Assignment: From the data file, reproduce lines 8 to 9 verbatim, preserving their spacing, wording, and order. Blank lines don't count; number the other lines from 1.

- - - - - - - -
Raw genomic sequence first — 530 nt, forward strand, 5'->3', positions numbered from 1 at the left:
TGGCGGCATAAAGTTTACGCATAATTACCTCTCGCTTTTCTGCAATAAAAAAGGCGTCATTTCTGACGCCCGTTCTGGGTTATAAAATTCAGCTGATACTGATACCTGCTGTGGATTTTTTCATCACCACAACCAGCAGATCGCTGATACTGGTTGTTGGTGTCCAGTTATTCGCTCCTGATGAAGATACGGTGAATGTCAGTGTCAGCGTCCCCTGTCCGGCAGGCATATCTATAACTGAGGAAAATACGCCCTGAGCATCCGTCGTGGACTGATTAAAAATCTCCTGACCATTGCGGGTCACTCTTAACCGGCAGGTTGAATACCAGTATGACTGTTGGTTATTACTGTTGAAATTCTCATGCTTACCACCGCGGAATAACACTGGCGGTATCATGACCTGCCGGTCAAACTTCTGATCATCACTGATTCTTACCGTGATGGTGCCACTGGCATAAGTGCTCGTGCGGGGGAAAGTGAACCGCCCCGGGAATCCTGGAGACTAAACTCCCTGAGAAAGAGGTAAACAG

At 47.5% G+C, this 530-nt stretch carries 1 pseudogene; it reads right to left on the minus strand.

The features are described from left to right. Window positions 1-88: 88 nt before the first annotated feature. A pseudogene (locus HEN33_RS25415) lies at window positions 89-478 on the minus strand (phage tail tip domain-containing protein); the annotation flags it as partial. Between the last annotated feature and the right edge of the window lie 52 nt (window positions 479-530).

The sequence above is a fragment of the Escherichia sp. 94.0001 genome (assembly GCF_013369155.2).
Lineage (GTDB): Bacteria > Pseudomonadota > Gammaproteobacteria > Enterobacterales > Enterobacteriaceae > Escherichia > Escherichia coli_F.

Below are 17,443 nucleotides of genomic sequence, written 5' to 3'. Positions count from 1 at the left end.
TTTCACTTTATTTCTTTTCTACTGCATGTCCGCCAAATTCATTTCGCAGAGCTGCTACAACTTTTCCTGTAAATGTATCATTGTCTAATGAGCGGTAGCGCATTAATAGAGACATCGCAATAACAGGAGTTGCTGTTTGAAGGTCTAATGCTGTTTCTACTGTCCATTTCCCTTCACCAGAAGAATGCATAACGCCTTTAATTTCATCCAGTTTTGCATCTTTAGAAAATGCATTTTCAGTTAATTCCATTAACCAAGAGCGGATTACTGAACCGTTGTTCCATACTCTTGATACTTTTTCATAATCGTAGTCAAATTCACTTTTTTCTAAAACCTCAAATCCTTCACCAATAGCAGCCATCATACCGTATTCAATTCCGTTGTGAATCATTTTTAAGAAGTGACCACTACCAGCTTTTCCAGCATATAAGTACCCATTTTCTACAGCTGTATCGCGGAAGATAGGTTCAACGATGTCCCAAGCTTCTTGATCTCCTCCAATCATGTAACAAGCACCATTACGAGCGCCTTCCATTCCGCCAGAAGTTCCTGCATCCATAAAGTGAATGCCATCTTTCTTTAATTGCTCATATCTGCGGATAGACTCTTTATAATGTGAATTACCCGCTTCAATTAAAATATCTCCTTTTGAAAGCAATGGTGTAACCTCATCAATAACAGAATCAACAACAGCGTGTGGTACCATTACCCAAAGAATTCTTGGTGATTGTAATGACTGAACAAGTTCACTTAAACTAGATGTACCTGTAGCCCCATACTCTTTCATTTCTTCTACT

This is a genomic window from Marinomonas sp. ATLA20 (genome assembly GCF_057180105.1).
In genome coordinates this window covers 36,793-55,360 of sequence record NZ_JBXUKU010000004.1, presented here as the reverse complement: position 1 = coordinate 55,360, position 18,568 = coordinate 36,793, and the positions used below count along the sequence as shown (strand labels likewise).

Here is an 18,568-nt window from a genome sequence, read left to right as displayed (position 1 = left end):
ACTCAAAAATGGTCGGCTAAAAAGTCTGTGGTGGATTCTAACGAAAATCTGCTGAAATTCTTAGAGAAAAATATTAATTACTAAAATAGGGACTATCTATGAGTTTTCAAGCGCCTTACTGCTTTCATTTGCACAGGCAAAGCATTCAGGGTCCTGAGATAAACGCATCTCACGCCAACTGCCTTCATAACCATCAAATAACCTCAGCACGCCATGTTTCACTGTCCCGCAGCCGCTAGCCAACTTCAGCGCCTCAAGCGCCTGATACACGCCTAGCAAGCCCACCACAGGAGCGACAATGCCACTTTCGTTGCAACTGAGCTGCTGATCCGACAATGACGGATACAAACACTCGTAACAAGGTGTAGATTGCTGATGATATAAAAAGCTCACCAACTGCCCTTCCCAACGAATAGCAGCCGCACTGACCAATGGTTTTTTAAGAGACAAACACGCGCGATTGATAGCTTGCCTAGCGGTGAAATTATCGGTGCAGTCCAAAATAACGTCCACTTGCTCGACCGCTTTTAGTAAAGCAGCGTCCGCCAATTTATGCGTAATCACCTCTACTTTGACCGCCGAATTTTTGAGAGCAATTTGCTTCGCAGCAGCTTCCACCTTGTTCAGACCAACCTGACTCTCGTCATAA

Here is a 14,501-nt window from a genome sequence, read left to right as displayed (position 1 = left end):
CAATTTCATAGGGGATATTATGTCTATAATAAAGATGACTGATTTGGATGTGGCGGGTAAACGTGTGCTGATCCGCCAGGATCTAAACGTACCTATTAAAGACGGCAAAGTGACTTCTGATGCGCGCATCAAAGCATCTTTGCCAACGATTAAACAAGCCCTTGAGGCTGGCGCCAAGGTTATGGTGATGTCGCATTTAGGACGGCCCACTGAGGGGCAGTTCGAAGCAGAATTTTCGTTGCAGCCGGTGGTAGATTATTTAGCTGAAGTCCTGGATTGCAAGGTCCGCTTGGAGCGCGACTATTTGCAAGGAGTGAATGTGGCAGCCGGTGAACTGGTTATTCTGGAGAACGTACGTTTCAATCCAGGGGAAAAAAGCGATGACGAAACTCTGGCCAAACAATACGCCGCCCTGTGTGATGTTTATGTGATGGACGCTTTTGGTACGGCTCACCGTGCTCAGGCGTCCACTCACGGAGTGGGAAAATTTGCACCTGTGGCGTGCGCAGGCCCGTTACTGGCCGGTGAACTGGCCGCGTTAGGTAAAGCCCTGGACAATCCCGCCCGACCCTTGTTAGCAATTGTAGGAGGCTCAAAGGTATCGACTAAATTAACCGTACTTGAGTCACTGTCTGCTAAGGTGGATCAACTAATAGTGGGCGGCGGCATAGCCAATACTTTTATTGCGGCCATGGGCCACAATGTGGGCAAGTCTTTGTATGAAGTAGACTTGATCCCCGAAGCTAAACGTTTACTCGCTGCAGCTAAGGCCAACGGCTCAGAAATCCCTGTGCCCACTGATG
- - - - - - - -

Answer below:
TTTCACTTTATTTCTTTTCTACTGCATGTCCGCCAAATTCATTTCGCAGAGCTGCTACAACTTTTCCTGTAAATGTATCATTGTCTAATGAGCGGTAGCGCATTAATAGAGACATCGCAATAACAGGAGTTGCTGTTTGAAGGTCTAATGCTGTTTCTACTGTCCATTTCCCTTCACCAGAAGAATGCATAACGCCTTTAATTTCATCCAGTTTTGCATCTTTAGAAAATGCATTTTCAGTTAATTCCATTAACCAAGAGCGGATTACTGAACCGTTGTTCCATACTCTTGATACTTTTTCATAATCGTAGTCAAATTCACTTTTTTCTAAAACCTCAAATCCTTCACCAATAGCAGCCATCATACCGTATTCAATTCCGTTGTGAATCATTTTTAAGAAGTGACCACTACCAGCTTTTCCAGCATATAAGTACCCATTTTCTACAGCTGTATCGCGGAAGATAGGTTCAACGATGTCCCAAGCTTCTTGATCTCCTCCAATCATGTAACAAGCACCATTACGAGCGCCTTCCATTCCGCCAGAAGTTCCTGCATCCATAAAGTGAATGCCATCTTTCTTTAATTGCTCATATCTGCGGATAGACTCTTTATAATGTGAATTACCCGCTTCAATTAAAATATCTCCTTTTGAAAGCAATGGTGTAACCTCATCAATAACAGAATCAACAACAGCGTGTGGTACCATTACCCAAAGAATTCTTGGTGATTGTAATGACTGAACAAGTTCACTTAAACTAGATGTACCTGTAGCCCCATACTCTTTCATTTCTTCTACT

This is a genomic window from Marinomonas sp. ATLA20 (genome assembly GCF_057180105.1).